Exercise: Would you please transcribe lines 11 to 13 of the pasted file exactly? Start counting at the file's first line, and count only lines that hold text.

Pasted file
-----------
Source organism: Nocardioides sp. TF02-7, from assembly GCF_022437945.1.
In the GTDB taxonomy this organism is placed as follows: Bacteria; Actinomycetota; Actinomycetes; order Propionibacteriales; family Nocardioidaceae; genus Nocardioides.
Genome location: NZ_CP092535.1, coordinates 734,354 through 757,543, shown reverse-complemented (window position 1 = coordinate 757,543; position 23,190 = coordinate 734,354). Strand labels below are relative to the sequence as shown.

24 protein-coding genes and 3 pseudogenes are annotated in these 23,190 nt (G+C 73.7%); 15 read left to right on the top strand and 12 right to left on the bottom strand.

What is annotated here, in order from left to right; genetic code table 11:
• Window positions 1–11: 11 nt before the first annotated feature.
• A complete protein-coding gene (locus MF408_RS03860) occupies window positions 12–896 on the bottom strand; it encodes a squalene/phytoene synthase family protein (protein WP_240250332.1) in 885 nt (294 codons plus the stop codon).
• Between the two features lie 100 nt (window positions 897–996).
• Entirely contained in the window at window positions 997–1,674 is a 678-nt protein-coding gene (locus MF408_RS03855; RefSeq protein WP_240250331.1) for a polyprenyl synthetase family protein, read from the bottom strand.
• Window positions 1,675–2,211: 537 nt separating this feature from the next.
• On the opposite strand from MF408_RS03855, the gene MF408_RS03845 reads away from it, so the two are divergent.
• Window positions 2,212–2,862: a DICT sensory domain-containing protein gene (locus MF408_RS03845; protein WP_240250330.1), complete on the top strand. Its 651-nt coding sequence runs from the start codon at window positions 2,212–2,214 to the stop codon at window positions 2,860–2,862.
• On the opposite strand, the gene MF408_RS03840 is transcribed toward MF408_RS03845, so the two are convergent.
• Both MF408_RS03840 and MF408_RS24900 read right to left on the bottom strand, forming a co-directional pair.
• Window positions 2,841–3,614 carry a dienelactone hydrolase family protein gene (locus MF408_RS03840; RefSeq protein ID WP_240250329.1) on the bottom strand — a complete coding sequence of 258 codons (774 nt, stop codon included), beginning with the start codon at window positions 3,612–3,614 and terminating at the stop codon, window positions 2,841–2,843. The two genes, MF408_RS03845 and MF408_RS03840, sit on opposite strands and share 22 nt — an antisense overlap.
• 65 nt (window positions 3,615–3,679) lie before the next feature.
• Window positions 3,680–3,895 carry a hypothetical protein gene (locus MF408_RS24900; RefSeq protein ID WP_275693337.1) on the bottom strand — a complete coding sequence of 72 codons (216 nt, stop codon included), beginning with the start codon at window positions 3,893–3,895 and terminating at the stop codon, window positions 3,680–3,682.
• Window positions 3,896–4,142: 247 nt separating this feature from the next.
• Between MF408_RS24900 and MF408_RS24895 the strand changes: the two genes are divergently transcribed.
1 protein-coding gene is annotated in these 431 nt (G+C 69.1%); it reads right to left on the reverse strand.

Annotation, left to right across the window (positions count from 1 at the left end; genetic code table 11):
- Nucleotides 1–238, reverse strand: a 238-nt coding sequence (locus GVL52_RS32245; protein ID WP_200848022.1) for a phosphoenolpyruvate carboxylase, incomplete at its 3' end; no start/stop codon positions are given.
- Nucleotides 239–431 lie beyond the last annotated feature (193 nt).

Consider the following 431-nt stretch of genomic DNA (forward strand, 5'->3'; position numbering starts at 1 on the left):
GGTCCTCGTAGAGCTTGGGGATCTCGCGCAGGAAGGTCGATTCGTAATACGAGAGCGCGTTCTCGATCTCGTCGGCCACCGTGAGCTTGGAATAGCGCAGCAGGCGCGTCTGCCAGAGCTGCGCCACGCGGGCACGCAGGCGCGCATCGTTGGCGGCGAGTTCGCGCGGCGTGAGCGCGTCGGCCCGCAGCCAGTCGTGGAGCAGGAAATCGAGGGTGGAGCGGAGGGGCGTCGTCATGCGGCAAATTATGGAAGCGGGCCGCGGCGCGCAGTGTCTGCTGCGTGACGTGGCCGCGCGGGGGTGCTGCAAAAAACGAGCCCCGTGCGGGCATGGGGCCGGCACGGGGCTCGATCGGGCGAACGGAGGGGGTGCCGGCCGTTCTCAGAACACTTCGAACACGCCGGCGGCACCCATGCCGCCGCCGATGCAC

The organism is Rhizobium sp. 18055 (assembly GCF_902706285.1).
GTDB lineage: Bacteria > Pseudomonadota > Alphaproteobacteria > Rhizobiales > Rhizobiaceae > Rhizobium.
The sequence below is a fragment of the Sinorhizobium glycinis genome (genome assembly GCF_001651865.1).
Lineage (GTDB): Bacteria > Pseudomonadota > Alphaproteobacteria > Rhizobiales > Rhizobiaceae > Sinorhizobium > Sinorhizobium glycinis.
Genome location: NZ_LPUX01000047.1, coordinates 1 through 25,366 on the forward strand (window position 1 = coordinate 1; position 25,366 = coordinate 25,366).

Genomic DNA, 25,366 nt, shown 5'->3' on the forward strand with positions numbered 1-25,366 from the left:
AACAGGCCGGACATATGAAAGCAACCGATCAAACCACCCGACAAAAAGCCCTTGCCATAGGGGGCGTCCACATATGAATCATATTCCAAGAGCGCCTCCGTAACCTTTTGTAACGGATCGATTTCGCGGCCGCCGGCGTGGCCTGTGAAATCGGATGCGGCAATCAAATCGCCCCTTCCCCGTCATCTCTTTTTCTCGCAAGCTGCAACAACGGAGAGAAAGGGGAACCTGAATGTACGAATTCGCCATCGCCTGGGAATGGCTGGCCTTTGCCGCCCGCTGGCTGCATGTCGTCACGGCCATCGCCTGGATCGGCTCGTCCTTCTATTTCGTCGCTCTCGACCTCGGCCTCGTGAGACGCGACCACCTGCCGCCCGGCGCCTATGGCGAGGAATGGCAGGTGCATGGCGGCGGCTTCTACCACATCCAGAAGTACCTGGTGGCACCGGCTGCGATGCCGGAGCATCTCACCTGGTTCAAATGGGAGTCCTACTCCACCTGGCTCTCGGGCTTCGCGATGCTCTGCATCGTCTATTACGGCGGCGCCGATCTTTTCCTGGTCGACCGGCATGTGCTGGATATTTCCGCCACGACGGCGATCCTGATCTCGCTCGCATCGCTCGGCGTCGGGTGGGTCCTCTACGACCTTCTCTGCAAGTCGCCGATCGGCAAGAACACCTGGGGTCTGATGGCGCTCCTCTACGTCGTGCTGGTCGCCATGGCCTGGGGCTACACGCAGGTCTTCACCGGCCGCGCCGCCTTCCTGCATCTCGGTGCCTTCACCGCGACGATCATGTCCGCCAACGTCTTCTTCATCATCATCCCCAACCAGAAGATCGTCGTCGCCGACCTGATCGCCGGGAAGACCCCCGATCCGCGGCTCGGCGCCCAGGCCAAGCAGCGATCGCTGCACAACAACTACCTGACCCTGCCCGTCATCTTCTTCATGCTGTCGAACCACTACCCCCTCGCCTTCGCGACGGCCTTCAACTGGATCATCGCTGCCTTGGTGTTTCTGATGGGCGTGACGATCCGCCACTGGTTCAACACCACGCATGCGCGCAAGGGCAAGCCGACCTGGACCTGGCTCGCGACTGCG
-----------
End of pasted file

• On the opposite strand from MF408_RS03855, the gene MF408_RS03845 reads away from it, so the two are divergent.
• Window positions 2,212–2,862: a DICT sensory domain-containing protein gene (locus MF408_RS03845; protein WP_240250330.1), complete on the top strand. Its 651-nt coding sequence runs from the start codon at window positions 2,212–2,214 to the stop codon at window positions 2,860–2,862.
• On the opposite strand, the gene MF408_RS03840 is transcribed toward MF408_RS03845, so the two are convergent.